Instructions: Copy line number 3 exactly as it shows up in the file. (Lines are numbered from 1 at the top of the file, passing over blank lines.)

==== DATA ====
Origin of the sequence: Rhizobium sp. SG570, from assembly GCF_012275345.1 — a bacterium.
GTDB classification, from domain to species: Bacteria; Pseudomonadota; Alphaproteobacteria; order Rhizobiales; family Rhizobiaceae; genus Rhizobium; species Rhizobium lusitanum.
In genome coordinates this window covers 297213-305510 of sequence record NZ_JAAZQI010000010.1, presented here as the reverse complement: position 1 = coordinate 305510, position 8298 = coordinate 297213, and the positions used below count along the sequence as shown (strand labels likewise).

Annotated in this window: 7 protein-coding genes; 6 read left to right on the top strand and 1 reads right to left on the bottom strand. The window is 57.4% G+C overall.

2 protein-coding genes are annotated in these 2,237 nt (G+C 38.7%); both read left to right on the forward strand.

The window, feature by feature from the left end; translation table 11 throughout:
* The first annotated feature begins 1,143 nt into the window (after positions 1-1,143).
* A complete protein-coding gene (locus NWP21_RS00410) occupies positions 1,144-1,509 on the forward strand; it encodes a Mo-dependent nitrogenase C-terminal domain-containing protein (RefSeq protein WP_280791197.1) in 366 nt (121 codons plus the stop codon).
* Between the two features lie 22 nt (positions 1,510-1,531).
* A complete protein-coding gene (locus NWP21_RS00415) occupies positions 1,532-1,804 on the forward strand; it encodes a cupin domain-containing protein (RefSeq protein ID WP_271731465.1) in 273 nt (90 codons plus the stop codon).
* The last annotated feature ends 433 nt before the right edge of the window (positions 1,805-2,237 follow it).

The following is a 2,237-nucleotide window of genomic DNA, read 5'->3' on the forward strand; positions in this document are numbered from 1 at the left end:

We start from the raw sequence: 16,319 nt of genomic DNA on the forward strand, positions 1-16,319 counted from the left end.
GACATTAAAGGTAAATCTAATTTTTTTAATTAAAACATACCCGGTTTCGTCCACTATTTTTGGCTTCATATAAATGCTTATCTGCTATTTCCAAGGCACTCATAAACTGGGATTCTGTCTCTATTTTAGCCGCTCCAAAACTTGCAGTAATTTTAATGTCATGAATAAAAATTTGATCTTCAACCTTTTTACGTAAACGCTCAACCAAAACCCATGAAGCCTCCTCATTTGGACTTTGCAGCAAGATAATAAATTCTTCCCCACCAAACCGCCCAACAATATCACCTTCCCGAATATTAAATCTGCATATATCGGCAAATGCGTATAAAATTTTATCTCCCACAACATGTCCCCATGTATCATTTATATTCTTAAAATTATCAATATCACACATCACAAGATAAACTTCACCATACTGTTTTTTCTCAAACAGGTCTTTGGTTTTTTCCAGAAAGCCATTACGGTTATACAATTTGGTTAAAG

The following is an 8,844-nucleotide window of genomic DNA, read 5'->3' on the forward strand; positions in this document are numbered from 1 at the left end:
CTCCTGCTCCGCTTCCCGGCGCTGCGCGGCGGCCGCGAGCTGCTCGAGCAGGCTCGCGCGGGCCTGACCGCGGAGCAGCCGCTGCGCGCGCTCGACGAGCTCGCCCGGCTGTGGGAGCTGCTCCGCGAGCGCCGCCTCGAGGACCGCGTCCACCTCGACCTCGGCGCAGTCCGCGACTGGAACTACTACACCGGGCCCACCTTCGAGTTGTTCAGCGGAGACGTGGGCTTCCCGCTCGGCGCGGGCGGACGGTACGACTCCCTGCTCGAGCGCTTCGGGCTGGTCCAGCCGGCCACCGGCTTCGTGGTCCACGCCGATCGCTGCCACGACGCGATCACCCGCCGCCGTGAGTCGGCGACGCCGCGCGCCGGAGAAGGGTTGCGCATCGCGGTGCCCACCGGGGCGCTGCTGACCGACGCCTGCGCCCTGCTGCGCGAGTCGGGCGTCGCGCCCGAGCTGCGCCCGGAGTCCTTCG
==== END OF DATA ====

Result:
In genome coordinates this window covers 297213-305510 of sequence record NZ_JAAZQI010000010.1, presented here as the reverse complement: position 1 = coordinate 305510, position 8298 = coordinate 297213, and the positions used below count along the sequence as shown (strand labels likewise).